Although sheep are often associated with wool production, some of the most extravagant fibers are produced by fiber goats. They include mohair from Angora goats and cashmere from many breeds of goats. Cashmere is a fiber in demand for its soft and warm characteristics.
It is from the undercoat and is combed off the goat. White, brown or gray solid colored goats are preferred over mixed colored goats. The long fibers are used in knitted garments. Shorter cashmere fibers go into woven fabrics.
Goat Fibers Are Renewable and Biodegradable
All-natural fibers are biodegradable and fully compostable, while acrylics and other synthetic materials aren’t. Fiber goats—just like sheep, alpacas, etc.—grow a new coat every year. Keepers need to sheer these fibers from the animals to keep them healthy.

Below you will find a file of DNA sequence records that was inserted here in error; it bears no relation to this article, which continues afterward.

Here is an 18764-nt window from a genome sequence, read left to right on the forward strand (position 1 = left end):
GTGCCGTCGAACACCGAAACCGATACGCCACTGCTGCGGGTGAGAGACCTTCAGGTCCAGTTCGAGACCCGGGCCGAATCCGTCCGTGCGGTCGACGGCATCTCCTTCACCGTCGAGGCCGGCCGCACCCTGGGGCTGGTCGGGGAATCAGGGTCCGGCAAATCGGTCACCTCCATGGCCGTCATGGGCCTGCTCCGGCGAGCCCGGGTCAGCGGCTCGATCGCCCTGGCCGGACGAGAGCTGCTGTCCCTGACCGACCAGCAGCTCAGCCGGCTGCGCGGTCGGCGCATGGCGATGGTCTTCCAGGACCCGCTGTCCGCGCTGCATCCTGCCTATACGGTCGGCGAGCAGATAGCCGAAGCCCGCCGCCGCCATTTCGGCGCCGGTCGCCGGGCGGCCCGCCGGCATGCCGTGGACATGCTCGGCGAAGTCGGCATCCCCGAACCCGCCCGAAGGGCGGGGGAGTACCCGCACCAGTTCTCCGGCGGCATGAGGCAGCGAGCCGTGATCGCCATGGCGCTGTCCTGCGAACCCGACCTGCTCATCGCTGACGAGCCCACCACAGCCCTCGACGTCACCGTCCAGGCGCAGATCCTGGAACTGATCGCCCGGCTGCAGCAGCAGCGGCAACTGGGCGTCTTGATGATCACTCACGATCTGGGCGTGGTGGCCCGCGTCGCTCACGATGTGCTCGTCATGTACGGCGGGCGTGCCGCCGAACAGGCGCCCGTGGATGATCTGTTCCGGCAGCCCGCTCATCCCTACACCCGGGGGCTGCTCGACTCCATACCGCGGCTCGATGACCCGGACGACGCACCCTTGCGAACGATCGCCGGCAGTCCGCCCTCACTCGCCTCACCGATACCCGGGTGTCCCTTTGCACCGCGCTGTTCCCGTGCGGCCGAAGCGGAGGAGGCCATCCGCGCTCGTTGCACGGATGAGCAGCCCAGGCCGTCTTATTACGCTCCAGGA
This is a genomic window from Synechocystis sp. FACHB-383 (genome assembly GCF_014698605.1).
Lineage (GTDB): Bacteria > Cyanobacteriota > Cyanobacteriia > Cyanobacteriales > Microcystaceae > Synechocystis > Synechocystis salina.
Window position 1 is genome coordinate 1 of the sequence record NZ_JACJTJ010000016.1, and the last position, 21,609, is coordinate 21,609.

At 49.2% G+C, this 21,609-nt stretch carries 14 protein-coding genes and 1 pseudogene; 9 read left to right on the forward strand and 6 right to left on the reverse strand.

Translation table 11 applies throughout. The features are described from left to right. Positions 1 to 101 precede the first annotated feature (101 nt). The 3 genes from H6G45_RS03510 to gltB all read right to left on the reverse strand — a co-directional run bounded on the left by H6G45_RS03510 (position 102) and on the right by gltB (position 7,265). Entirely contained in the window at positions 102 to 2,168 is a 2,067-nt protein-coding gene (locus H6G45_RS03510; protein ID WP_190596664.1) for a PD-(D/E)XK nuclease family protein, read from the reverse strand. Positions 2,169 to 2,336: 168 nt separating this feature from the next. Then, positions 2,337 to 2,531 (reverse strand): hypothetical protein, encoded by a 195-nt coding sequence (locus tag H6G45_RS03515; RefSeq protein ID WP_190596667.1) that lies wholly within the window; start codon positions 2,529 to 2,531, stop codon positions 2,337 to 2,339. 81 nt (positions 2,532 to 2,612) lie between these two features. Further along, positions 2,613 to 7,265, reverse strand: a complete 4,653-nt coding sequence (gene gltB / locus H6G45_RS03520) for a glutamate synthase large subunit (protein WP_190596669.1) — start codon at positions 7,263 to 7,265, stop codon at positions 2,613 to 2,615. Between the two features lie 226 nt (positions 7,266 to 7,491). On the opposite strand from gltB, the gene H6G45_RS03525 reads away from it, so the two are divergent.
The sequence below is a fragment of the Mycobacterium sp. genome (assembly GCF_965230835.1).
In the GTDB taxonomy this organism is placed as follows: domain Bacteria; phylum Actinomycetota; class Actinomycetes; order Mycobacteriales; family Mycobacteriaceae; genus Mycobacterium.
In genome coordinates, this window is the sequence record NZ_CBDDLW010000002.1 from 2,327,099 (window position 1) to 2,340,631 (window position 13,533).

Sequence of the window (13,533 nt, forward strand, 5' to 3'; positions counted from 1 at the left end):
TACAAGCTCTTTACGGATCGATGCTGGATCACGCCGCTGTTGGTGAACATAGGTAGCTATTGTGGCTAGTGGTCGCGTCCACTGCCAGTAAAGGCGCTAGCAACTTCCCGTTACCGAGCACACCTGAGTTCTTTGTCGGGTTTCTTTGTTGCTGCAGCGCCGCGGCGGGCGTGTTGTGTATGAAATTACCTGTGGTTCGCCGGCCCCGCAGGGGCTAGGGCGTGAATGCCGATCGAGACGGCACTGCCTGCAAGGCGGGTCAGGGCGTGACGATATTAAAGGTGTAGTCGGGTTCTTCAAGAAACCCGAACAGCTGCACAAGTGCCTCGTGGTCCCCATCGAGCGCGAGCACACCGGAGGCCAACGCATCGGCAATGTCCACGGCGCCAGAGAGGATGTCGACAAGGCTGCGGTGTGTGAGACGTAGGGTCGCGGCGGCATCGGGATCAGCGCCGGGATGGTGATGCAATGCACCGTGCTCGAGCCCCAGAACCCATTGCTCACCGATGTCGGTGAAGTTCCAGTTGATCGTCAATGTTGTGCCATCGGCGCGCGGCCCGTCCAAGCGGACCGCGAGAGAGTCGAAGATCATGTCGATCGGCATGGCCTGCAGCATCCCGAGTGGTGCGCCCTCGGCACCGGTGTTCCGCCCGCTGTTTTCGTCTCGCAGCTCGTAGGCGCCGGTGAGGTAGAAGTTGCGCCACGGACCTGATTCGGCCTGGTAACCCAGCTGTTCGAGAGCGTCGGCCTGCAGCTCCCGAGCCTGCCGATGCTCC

Savvy clothing designers ignore the misinformation stating otherwise. They’re aware of the benefits of utilizing natural fibers and continue to purchase materials from farms with ethical husbandry practices.
Shearing and Combing
With some breeds,types/classifications, and crossbreeds of fiber goats you will shear your animal once to twice a year while with others, they will require periodic combing throughout the year. It is important to know which category your goat falls into, which can be found out by visiting your breed association web page or by talking to a leader or local breeder.
Once combed or sheared you should clean the fiber of any debris, such as guard hairs, hay, or thistles which can lower the quality and value of the fiber. After combing or shearing and cleaning of the fiber, it should be kept in a cool, dry location to prevent molding or any other event that could damage or lower its quality.